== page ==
icon-    folder.gif   Conference Reports for NATAP  
  Conference on Retroviruses
and Opportunistic Infections (CROI)
Boston, Massachusetts
March 4-7, 2018
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The Kidney at CROI 2018
  Christina Wyatt MD - Associate Professor, Medicine/ Nephrology Icahn School of Medicine at Mount Sinai New York, NY
Updates on Tenofovir Alafenamide (TAF) and the Kidney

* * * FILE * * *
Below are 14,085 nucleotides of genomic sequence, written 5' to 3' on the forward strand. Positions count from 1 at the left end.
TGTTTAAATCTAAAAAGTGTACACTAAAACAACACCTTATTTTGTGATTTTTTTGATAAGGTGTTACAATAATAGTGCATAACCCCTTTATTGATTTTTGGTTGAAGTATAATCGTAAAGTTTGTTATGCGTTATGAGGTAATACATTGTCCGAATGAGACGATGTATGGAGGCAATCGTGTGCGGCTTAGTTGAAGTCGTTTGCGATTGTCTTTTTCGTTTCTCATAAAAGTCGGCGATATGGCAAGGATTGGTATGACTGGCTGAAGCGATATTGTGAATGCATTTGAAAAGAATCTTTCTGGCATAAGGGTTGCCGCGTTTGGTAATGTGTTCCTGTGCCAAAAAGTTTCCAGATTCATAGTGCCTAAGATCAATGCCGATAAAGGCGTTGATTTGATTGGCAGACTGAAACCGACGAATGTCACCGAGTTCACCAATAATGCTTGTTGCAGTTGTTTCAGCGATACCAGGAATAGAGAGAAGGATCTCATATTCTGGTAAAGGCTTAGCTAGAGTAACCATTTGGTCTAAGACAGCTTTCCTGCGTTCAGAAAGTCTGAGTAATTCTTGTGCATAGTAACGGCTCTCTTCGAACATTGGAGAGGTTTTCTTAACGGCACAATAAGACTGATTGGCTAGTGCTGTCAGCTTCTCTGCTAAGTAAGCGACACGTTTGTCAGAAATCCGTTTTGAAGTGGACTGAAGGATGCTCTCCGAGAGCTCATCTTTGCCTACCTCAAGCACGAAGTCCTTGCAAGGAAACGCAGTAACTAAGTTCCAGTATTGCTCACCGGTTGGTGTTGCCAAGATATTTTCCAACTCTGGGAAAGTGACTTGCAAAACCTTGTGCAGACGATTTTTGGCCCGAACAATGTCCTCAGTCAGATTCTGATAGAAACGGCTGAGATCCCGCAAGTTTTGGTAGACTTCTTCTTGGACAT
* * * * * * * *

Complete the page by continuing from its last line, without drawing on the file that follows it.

TAF-containing regimens are currently approved for individuals with CrCl 30 ml/min or higher, although small PK studies have evaluated the use of TAF in individuals with lower GFR. A small prospective study evaluated the safety and pharmacokinetics of E/C/F/TAF in 55 virologically-suppressed adults on chronic hemodialysis for at least 6 months [abstract 732]. Although nearly all participants reported at least one adverse event and one-third of participants experienced a serious adverse event over the 48-week study period, there were no study drug-related serious adverse events. Virologic suppression was documented in 45 of 55 participants at 48 weeks; among the remaining 10 participants, study drug was discontinued prior to 48 weeks in 7 participants (all with suppressed HIV-RNA at last assessment), 1 participant was missing HIV-RNA data at 48 weeks, and 2 participants had detectable HIV-RNA. Exposure to TFV and FTC as estimated by area under the curve (AUC) was much higher than previously observed in individuals with normal GFR, but TFV exposure was lower than observed in patients on chronic dialysis taking once weekly TDF. Participant satisfaction with the once-daily single tablet regimen was high and represents the primary rationale for considering the use of this regimen in ESRD. Concerns about the use of E/C/F/TAF in this population include the unknown impact of supratherapeutic TFV exposure on bone health and residual renal function, which are also concerns with the use of dose-adjusted TDF in these patients. In addition, clinicians should consider the potential challenges of ART management in kidney transplant candidates, particularly in the peri-transplant period. CROI: Safety and Efficacy of E/C/F/TAF in HIV-Infected Adults on Chronic Hemodialysis - (03/07/18)